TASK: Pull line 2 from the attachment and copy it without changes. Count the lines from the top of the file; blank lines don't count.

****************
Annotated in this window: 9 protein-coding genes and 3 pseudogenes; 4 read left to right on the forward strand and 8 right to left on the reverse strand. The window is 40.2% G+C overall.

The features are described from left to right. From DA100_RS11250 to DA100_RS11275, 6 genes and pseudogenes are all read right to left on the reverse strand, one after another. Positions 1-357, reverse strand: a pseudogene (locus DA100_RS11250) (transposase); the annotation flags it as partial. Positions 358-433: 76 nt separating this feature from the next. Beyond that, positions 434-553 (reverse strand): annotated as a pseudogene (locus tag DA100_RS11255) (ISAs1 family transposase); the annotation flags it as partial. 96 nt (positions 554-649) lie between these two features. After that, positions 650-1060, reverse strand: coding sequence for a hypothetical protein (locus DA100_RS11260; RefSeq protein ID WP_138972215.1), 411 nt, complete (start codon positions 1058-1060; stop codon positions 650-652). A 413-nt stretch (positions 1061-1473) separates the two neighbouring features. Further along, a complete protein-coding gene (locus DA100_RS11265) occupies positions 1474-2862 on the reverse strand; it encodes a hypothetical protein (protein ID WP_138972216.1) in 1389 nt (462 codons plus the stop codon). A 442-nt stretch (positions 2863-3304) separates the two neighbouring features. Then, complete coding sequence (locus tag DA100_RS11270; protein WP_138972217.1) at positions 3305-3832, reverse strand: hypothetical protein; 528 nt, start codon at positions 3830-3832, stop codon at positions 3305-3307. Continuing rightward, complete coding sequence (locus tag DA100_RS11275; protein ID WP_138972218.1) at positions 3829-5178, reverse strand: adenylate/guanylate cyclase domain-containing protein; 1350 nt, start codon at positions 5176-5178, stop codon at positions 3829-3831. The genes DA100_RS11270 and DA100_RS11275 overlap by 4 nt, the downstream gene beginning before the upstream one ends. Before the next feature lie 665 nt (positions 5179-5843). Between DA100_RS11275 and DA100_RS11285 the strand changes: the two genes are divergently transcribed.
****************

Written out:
The features are described from left to right. From DA100_RS11250 to DA100_RS11275, 6 genes and pseudogenes are all read right to left on the reverse strand, one after another. Positions 1-357, reverse strand: a pseudogene (locus DA100_RS11250) (transposase); the annotation flags it as partial. Positions 358-433: 76 nt separating this feature from the next. Beyond that, positions 434-553 (reverse strand): annotated as a pseudogene (locus tag DA100_RS11255) (ISAs1 family transposase); the annotation flags it as partial. 96 nt (positions 554-649) lie between these two features. After that, positions 650-1060, reverse strand: coding sequence for a hypothetical protein (locus DA100_RS11260; RefSeq protein ID WP_138972215.1), 411 nt, complete (start codon positions 1058-1060; stop codon positions 650-652). A 413-nt stretch (positions 1061-1473) separates the two neighbouring features. Further along, a complete protein-coding gene (locus DA100_RS11265) occupies positions 1474-2862 on the reverse strand; it encodes a hypothetical protein (protein ID WP_138972216.1) in 1389 nt (462 codons plus the stop codon). A 442-nt stretch (positions 2863-3304) separates the two neighbouring features. Then, complete coding sequence (locus tag DA100_RS11270; protein WP_138972217.1) at positions 3305-3832, reverse strand: hypothetical protein; 528 nt, start codon at positions 3830-3832, stop codon at positions 3305-3307. Continuing rightward, complete coding sequence (locus tag DA100_RS11275; protein ID WP_138972218.1) at positions 3829-5178, reverse strand: adenylate/guanylate cyclase domain-containing protein; 1350 nt, start codon at positions 5176-5178, stop codon at positions 3829-3831. The genes DA100_RS11270 and DA100_RS11275 overlap by 4 nt, the downstream gene beginning before the upstream one ends. Before the next feature lie 665 nt (positions 5179-5843). Between DA100_RS11275 and DA100_RS11285 the strand changes: the two genes are divergently transcribed.